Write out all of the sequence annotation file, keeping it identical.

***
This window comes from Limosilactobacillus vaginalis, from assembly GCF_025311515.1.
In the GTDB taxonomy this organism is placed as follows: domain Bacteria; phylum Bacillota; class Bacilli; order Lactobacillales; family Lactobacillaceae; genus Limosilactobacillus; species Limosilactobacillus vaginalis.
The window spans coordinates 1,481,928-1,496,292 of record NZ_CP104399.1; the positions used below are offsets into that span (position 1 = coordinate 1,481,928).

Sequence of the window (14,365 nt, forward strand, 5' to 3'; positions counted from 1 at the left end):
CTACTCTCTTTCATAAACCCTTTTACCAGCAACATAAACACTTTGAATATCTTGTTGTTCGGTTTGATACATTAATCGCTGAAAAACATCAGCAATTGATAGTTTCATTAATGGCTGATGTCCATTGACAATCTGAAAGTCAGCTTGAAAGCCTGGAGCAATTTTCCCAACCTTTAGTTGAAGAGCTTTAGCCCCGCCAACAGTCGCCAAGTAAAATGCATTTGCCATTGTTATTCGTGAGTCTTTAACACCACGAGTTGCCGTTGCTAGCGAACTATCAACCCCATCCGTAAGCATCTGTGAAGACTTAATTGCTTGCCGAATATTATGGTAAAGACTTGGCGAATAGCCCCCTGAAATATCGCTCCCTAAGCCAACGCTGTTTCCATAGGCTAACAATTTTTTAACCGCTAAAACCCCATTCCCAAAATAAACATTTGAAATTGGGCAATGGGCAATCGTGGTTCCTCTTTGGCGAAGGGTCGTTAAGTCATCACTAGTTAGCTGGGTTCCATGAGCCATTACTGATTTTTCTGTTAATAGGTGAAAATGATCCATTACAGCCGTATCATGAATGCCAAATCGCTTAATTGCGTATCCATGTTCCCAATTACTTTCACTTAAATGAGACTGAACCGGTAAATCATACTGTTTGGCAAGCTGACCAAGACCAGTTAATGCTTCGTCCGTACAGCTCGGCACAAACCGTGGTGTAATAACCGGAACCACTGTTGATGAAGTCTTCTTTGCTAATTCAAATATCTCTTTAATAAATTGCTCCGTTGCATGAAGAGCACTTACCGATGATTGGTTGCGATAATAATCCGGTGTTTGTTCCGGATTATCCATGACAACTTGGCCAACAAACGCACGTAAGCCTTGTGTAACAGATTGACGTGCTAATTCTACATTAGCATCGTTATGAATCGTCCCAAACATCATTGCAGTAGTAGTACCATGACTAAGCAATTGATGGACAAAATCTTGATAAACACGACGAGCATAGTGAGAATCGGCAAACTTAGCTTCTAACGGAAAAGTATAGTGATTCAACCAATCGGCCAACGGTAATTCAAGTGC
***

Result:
This window comes from Limosilactobacillus vaginalis, from assembly GCF_025311515.1.
In the GTDB taxonomy this organism is placed as follows: domain Bacteria; phylum Bacillota; class Bacilli; order Lactobacillales; family Lactobacillaceae; genus Limosilactobacillus; species Limosilactobacillus vaginalis.
The window spans coordinates 1,481,928-1,496,292 of record NZ_CP104399.1; the positions used below are offsets into that span (position 1 = coordinate 1,481,928).

Sequence of the window (14,365 nt, forward strand, 5' to 3'; positions counted from 1 at the left end):
CTACTCTCTTTCATAAACCCTTTTACCAGCAACATAAACACTTTGAATATCTTGTTGTTCGGTTTGATACATTAATCGCTGAAAAACATCAGCAATTGATAGTTTCATTAATGGCTGATGTCCATTGACAATCTGAAAGTCAGCTTGAAAGCCTGGAGCAATTTTCCCAACCTTTAGTTGAAGAGCTTTAGCCCCGCCAACAGTCGCCAAGTAAAATGCATTTGCCATTGTTATTCGTGAGTCTTTAACACCACGAGTTGCCGTTGCTAGCGAACTATCAACCCCATCCGTAAGCATCTGTGAAGACTTAATTGCTTGCCGAATATTATGGTAAAGACTTGGCGAATAGCCCCCTGAAATATCGCTCCCTAAGCCAACGCTGTTTCCATAGGCTAACAATTTTTTAACCGCTAAAACCCCATTCCCAAAATAAACATTTGAAATTGGGCAATGGGCAATCGTGGTTCCTCTTTGGCGAAGGGTCGTTAAGTCATCACTAGTTAGCTGGGTTCCATGAGCCATTACTGATTTTTCTGTTAATAGGTGAAAATGATCCATTACAGCCGTATCATGAATGCCAAATCGCTTAATTGCGTATCCATGTTCCCAATTACTTTCACTTAAATGAGACTGAACCGGTAAATCATACTGTTTGGCAAGCTGACCAAGACCAGTTAATGCTTCGTCCGTACAGCTCGGCACAAACCGTGGTGTAATAACCGGAACCACTGTTGATGAAGTCTTCTTTGCTAATTCAAATATCTCTTTAATAAATTGCTCCGTTGCATGAAGAGCACTTACCGATGATTGGTTGCGATAATAATCCGGTGTTTGTTCCGGATTATCCATGACAACTTGGCCAACAAACGCACGTAAGCCTTGTGTAACAGATTGACGTGCTAATTCTACATTAGCATCGTTATGAATCGTCCCAAACATCATTGCAGTAGTAGTACCATGACTAAGCAATTGATGGACAAAATCTTGATAAACACGACGAGCATAGTGAGAATCGGCAAACTTAGCTTCTAACGGAAAAGTATAGTGATTCAACCAATCGGCCAACGGTAATTCAAGTGC